The government has announced the formation of a “peace committee” in the Mawanella area to include representatives of the Sinhala and Muslim communities as well as local police chiefs. It has also promised to pay compensation to those whose property was damaged.

But there are a number of signs that the Peoples Alliance is desperate to find a scapegoat. President Chandrika Kumaratunga appeared on national television on May 5, claiming that the incident in Mawanella and the protests in Colombo, along with a recent strike by railway workers, were all part of an organised conspiracy to topple her government. She provided no evidence and named no one, but the arrest of Mujibur Rahuman may indicate that the government will try to pin the blame on the small MULF or other Muslim groups.

Stirring up communal tensions

While Kumaratunga puts the Muslim protests down to the work of unnamed conspirators, the Colombo press generally tried to downplay the initial incident as the work of a single PA politician and his goons in Mawanella. Both seek to cover up the real source of the conflict, which lies in the ethnic and communal tensions whipped up in Sri Lanka by successive governments over decades.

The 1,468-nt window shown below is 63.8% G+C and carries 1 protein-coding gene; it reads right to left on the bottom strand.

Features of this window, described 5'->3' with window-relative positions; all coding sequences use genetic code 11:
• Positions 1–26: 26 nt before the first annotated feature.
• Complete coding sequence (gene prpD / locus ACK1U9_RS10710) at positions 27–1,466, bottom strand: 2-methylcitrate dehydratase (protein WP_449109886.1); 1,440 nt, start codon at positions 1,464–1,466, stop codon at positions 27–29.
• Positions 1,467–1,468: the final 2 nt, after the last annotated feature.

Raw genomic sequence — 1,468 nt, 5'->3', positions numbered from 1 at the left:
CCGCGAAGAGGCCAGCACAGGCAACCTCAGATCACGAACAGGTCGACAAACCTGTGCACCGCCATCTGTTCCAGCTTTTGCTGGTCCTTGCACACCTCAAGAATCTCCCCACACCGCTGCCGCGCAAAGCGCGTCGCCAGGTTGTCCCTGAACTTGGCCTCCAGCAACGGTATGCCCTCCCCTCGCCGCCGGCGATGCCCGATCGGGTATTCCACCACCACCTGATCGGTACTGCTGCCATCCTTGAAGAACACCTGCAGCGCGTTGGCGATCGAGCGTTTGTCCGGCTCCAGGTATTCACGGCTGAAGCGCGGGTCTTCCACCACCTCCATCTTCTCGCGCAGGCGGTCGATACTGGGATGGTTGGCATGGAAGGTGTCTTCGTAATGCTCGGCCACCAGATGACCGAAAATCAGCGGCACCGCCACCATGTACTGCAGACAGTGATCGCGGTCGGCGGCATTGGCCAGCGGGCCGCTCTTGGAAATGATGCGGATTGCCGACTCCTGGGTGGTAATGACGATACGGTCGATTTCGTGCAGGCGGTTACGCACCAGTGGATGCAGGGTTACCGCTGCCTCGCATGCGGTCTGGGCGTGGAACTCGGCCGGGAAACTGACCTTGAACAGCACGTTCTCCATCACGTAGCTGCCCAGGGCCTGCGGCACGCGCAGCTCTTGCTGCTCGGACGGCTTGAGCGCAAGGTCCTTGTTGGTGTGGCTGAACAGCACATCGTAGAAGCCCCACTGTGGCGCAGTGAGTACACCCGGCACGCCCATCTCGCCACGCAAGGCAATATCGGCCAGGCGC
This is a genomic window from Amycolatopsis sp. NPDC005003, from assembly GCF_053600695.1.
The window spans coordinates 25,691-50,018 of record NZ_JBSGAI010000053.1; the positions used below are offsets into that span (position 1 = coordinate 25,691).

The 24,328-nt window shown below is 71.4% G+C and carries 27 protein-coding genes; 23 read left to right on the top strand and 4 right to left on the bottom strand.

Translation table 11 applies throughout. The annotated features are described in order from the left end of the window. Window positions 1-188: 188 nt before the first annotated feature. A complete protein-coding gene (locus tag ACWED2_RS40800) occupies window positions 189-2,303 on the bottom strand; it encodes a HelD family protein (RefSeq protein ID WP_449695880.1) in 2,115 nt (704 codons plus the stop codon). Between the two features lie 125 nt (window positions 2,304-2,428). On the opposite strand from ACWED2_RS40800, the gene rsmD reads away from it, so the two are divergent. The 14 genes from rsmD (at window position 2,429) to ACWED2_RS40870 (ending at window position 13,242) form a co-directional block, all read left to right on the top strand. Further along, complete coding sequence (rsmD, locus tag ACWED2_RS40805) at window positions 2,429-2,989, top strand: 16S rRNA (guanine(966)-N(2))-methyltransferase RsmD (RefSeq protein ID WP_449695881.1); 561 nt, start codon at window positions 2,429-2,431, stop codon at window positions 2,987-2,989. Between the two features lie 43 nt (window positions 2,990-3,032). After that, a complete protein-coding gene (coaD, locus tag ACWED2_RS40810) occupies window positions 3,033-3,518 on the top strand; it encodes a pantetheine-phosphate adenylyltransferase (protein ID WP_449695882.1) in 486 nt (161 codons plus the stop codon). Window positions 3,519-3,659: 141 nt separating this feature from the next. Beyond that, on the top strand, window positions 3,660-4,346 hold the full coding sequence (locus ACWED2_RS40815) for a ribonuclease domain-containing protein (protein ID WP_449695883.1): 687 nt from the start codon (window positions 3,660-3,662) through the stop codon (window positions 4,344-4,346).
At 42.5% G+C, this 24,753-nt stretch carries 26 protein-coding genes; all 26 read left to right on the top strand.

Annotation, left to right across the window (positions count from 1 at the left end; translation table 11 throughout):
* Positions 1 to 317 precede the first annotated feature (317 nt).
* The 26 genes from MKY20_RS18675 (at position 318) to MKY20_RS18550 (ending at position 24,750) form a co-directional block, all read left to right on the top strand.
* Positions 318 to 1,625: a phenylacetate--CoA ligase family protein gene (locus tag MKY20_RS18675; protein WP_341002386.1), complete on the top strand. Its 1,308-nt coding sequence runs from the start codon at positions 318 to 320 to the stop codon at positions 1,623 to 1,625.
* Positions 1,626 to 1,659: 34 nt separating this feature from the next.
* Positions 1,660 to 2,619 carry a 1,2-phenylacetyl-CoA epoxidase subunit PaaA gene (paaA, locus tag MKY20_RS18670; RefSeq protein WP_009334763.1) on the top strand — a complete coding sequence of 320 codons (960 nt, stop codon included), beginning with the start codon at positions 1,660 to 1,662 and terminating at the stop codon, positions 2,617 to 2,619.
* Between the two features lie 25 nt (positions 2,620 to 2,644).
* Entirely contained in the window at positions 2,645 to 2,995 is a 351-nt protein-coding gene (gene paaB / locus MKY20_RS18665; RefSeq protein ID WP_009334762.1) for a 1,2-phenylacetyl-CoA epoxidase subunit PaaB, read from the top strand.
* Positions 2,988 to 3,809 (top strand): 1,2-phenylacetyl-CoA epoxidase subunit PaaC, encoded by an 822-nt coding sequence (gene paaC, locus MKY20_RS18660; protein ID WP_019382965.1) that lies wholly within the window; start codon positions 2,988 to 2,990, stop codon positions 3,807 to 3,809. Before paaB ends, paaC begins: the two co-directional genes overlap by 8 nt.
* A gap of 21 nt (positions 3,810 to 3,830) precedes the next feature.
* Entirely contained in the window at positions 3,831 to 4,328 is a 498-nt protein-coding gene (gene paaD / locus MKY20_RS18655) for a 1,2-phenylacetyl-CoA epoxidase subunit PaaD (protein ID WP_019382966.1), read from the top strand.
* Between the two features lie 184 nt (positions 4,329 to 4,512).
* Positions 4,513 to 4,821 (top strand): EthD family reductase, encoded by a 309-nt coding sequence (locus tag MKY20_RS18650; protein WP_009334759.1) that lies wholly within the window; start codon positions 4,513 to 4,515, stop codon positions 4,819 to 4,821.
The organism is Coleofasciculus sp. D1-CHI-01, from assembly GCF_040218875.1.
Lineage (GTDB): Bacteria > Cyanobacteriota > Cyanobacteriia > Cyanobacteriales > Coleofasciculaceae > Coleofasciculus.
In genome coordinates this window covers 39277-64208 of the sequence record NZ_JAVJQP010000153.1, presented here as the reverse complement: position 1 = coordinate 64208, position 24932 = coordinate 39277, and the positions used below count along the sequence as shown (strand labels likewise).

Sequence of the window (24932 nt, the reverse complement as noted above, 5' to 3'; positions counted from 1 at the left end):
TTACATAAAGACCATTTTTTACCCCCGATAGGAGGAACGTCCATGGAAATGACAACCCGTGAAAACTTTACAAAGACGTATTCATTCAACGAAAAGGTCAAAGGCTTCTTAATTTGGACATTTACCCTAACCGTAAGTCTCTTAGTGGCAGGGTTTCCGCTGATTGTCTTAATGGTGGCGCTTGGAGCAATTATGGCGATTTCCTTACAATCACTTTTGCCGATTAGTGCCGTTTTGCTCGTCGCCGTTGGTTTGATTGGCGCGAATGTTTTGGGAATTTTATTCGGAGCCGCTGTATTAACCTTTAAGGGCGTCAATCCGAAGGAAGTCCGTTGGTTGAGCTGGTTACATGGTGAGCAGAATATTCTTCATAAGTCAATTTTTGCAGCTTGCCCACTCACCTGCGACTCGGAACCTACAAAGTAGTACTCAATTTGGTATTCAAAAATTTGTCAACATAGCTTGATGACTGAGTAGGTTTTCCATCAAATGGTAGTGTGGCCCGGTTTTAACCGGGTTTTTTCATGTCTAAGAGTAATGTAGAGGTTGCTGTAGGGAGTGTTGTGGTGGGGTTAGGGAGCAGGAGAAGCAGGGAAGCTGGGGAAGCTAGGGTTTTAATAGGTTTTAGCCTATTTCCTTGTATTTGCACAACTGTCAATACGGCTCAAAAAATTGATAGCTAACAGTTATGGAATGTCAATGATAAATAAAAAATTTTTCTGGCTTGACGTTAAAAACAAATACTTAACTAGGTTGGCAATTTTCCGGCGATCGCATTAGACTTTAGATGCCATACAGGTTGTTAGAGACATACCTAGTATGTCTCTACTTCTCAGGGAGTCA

The chief culprits in generating the racialist political climate are the government and the Colombo media, which routinely resort to Sinhala chauvinism to justify the ongoing war against the separatist Liberation Tigers of Tamil Eelam (LTTE). These ethnic and religious antagonisms have been compounded by the country's deepening economic and political crisis as well as the growing prominence of Sinhala extremist organisations such as the Janatha Vimukthi Peramuna (JVP) and Sihala Urumaya.

The Muslim community, which forms a considerable section of the Tamil speaking population in Sri Lanka, has been subjected to continual discrimination for decades as part of the oppression of the Tamil minority as a whole. The majority of Muslims live in the eastern part of the island. Following the outbreak of war in 1983, successive governments have deliberately sought to divide the Tamil population by fostering communal tensions between Hindus and Muslims. The LTTE played into Colombo's hands by accusing the Muslim population of “betraying the Tamil cause” and expelling them in 1990 en masse from the northern Jaffna peninsula. A decade later, some 300,000 Muslims still live in poverty in squalid refugee camps.